Dr. Mobin provides his patients with the advantage of full access to a wide spectrum of conservative care prior to any surgical consideration. In case of surgical intervention, the least invasive options are entertained first. Through his affiliation with top nationally ranked facilities for spinal care, he provides his patients with outstanding track record in safety and satisfaction.
Parham Yashar, M.D.
Dr. Yashar has become a preeminent Neurosurgeon in the Los Angeles, San Fernando, and Santa Clarita areas since completing his fellowship and residency in 2012. With his broad experience, interest, and accomplishments in Spine, Brain, and Neuro-Interventional procedures, Dr. Yashar is a highly-skilled and exceptional Neurosurgeon, focusing on all aspects within the field of Neurosurgery, along with a special emphasis on both Spinal Surgery and Interventional Neurosurgical Procedures.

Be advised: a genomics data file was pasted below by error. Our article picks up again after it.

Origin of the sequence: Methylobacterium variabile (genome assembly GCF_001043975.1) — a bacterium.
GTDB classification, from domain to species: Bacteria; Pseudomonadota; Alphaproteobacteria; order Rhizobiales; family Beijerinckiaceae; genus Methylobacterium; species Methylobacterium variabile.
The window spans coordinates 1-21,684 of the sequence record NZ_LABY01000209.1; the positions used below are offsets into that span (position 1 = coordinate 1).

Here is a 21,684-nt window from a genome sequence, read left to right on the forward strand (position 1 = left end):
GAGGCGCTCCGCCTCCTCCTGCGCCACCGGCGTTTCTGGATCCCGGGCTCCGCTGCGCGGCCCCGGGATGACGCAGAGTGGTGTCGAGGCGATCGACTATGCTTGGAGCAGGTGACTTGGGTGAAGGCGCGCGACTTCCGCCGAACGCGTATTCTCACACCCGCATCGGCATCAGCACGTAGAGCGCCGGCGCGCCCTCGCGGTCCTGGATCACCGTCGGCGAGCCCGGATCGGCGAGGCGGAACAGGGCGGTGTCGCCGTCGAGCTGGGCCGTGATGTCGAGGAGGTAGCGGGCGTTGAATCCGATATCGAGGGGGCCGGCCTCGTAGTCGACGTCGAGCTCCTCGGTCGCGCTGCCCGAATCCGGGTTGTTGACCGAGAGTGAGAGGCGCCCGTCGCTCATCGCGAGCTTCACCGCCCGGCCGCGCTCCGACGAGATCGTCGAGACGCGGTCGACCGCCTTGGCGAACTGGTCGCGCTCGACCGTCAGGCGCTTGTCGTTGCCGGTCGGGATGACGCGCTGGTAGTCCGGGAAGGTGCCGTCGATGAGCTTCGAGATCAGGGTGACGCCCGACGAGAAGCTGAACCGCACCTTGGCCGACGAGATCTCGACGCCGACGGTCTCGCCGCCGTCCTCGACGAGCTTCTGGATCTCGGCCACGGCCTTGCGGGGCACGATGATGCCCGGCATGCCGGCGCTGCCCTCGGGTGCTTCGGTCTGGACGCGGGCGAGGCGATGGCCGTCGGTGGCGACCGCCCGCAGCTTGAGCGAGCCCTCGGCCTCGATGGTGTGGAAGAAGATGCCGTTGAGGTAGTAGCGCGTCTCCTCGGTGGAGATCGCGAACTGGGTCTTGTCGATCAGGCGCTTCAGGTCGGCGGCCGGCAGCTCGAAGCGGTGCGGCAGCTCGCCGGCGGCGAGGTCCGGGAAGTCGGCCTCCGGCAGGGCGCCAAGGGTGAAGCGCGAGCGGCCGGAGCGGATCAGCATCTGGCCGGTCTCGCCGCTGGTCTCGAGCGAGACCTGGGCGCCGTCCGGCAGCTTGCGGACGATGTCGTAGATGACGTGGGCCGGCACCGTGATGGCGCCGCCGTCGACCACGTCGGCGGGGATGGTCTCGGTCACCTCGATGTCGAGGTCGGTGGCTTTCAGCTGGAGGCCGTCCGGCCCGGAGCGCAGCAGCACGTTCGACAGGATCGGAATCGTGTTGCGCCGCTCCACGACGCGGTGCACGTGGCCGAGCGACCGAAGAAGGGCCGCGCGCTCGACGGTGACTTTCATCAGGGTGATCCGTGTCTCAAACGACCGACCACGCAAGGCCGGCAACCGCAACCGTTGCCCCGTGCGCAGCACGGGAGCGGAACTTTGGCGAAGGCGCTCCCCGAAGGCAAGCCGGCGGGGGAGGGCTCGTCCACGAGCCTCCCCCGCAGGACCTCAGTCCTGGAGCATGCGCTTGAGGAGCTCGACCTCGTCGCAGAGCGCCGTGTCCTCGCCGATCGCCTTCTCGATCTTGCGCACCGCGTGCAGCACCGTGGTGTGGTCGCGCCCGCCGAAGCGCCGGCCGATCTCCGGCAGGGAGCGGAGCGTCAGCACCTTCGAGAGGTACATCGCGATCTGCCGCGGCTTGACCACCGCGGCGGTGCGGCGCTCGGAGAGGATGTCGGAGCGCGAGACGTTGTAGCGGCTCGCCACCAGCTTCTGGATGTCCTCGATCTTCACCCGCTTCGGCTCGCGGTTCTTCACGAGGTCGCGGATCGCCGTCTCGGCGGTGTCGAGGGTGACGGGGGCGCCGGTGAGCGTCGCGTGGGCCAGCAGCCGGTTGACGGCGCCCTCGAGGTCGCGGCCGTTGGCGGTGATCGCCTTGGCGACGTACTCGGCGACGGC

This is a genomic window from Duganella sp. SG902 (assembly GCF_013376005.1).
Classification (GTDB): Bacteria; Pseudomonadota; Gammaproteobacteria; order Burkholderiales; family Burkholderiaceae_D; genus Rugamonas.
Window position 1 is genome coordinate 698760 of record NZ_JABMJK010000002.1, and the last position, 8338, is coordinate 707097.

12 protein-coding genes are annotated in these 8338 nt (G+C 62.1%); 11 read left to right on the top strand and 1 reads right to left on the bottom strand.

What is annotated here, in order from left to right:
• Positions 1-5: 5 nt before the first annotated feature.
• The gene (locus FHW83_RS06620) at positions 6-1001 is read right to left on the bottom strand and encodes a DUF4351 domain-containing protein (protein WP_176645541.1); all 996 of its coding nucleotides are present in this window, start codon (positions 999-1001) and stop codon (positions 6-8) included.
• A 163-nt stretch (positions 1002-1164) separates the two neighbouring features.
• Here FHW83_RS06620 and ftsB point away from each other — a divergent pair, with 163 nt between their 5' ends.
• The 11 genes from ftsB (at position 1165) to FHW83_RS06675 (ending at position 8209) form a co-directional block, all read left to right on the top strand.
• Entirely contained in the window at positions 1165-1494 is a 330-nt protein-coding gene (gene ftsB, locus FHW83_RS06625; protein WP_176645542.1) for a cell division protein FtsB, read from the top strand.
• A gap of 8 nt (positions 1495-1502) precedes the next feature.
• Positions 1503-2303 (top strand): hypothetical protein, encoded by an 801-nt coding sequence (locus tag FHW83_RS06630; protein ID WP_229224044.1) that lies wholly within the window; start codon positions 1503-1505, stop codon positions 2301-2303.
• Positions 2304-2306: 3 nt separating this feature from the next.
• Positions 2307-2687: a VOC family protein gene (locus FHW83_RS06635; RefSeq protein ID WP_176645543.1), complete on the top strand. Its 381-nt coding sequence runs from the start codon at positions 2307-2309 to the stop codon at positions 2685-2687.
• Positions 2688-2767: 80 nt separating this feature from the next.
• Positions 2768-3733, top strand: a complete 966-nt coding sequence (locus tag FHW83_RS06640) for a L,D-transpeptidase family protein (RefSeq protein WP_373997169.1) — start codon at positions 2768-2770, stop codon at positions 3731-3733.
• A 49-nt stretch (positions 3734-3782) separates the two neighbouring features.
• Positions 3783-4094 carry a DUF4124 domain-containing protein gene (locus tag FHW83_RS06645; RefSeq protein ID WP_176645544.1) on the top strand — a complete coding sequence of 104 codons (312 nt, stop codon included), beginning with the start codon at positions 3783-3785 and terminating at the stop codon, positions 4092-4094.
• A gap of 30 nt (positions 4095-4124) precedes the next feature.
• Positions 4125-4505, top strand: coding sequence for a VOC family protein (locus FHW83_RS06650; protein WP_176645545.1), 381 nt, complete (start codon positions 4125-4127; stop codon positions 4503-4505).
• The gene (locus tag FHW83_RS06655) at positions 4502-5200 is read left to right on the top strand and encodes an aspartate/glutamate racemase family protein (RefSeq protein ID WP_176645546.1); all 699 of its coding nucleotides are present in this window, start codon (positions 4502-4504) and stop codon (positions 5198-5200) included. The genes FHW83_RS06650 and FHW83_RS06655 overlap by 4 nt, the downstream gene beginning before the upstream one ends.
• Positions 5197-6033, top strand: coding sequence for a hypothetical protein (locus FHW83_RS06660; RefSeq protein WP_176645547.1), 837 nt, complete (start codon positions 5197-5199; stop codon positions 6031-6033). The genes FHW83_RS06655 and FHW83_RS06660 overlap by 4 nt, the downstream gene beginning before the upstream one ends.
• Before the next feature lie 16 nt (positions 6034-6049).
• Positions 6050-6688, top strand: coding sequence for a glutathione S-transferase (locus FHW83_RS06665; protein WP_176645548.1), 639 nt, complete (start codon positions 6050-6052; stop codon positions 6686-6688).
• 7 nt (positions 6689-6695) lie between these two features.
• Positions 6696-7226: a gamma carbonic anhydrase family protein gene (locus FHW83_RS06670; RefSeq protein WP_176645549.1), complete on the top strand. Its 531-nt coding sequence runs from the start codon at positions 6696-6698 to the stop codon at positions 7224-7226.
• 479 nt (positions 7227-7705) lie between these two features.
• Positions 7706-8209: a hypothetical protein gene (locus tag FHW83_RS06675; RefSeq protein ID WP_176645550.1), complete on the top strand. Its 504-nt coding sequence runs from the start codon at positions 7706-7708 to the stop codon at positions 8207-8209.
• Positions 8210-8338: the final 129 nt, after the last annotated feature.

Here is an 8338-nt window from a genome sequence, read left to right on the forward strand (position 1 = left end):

The son of an engineer and an LAUSD-based educator, Dr. Yashar attended the University of California, Los Angeles after graduating from the Medical Magnet program at Van Nuys High School. He completed his studies within the Department of Computer Sciences, receiving his Bachelor of Science degree (B.S.) with both High Honors and Departmental Distinction in Cybernetics, while simultaneously completing a Minor degree in Education Studies.
After graduating Summa Cum Laude from UCLA in 2000, Dr. Yashar moved to the Windy City, where he attended The Feinberg School of Medicine of Northwestern University and received his Doctorate of Medicine degree (M.D.). In 2005, Dr. Yashar, subsequently, completed his Surgery Internship at Montefiore Medical Center of the Albert Einstein College of Medicine, and then returned to his home city of Los Angeles, to complete his residency in Neurological Surgery at LAC+USC Medical Center/Keck School of Medicine. During his residency, he pursued and completed an internationally-recognized Endovascular Fellowship under the mentorship of Dr. L. Nelson Hopkins and Dr. Elad I. Levy, at the University at Buffalo (SUNY-Buffalo) in Upstate New York.
With his commitment to providing compassionate care and empathy to all of his patients, Dr. Yashar treats each patient individually, providing them with the necessary tools to direct their own care, and guiding them through each step of the treatment process, whether that includes non-surgical options, as well as both before and after any surgical procedure.